Girl in wheelchair studying

Encouraging High Expectations

How do we encourage the school to help our children reach the goals we’ve set for them?

  1. Expect that your child will be valued as a human being whose rights are respected.
  2. Appreciate those who provide service for your child and actively participate in planning those services.
  3. Know there is a law that says your child has a right to an appropriate public education where he or she can make meaningful educational progress.
  4. Show the school what the child can do at home; could you schedule a home visit, videotape your child displaying a particular skill, or show work completed at home to the teacher?
  5. Share a “snapshot” of your child in a brief, usable format.
  6. Describe why and how your vision for your child makes sense to you.
  7. Share your ideas with the school, and be open to ideas from the school; no one knows it all; brainstorm.
  8. Use your best people-skills.
  9. Educate yourself about the special education process.  Learn how to turn your child’s needs into measurable goals and find services to achieve those goals.
  10. Be willing to try something for a given amount of time and measure its effectiveness.
  11. Discuss meaningful and effective inclusion.  You may want to ask such questions as:
    • Are there higher expectations for children who are fully included in the regular education classroom?
    • In what environment does my child learn the best?  Which subjects?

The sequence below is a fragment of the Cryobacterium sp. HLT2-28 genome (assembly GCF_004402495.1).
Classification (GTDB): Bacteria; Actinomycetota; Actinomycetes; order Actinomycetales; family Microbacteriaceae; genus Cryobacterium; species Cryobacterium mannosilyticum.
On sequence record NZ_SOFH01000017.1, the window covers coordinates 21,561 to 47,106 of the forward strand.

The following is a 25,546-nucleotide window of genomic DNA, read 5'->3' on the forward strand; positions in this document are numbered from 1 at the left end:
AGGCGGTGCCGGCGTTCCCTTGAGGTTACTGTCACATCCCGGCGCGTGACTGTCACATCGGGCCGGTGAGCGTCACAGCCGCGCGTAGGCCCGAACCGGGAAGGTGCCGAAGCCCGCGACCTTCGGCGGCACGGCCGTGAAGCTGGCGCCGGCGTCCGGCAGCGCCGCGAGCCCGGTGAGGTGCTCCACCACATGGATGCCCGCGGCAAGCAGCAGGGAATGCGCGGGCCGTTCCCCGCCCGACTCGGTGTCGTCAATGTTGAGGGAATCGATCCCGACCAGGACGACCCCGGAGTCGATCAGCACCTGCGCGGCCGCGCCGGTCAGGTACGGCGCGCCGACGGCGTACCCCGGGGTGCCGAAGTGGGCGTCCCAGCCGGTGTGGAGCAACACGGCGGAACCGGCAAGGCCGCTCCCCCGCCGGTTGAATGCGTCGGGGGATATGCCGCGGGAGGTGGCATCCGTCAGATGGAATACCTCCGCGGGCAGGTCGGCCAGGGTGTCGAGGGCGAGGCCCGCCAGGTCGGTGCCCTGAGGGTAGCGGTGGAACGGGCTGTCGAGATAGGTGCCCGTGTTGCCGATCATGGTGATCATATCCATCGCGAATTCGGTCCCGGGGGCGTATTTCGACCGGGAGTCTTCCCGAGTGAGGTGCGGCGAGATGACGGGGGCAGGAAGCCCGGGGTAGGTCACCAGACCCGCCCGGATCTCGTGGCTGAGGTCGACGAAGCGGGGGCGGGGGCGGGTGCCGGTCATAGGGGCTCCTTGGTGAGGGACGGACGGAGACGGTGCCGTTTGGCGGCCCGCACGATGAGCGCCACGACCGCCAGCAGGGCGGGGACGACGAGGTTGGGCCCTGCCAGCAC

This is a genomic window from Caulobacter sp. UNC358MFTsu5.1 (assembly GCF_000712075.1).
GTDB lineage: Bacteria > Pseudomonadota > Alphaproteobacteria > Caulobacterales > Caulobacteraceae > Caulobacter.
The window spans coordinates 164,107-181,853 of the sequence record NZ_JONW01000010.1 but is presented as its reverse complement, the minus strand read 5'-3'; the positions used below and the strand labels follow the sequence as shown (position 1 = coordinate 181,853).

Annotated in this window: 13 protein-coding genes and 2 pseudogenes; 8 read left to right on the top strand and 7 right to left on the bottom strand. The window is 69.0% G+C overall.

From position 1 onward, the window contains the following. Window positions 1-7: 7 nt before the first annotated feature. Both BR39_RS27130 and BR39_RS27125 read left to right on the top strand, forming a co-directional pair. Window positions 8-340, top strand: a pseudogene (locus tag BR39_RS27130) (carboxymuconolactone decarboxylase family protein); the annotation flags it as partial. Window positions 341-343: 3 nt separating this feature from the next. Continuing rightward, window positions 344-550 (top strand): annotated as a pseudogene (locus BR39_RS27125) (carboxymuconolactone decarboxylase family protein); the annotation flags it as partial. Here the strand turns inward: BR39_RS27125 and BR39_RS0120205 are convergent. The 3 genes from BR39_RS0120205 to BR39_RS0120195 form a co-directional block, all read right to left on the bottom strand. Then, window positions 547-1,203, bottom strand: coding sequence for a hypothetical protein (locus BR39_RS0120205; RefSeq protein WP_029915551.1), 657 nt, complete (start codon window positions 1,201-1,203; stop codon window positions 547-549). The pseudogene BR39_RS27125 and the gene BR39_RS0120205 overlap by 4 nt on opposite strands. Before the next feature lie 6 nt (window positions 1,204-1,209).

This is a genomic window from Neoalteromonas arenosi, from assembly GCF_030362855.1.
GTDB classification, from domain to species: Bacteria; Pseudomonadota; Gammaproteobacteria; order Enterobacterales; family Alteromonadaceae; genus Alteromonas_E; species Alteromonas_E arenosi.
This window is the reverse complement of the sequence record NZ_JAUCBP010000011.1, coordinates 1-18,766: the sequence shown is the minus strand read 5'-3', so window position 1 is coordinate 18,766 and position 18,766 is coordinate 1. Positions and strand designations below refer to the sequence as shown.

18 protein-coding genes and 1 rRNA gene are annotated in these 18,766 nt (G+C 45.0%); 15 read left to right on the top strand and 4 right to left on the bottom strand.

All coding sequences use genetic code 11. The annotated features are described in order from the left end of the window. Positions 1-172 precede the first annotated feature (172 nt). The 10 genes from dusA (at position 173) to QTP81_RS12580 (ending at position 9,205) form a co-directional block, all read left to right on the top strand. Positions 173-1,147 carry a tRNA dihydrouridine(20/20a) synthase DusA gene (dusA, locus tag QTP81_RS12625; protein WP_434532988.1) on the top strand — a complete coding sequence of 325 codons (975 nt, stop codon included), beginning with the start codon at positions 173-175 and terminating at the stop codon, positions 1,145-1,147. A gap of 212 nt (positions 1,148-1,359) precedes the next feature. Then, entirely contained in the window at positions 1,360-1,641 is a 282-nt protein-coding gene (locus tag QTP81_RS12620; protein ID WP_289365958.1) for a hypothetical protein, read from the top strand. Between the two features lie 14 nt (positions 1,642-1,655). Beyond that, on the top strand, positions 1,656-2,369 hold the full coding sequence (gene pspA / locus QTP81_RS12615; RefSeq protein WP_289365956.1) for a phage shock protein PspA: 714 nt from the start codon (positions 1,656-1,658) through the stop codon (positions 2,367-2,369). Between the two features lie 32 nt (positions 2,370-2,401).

• What accommodations might help my child participate with other children?
    • If my child is included for social reasons, where and how will the academic subjects be taught?
    • Does inclusion mean the same thing from year to year?
  12. Discuss assistive technology (AT) devices and services.  AT may be the key that provides access to instruction and peer interaction.
    • AT must be considered annually at the IEP team meeting.
    • If the IEP team thinks AT may benefit a child, the school must evaluate to see what technology the child needs in order to learn.
    • If, through evaluation, AT is needed, those devices and services must be written on the IEP.

Expect the Best

Dreaming, hoping, and seeing potential where others may or may not – that’s the role of the parent.  Believe in the capability of your child, cultivate patience and view your child’s future with anticipation and optimism.  Remember, children often live up to our expectations.  What we do for them today has lifelong implications and benefits.

Click to download a PDF of Encouraging High Expectations .

© Connecticut Parent Advocacy Center | Sitemap

CT Web Design by Brown Bear Creative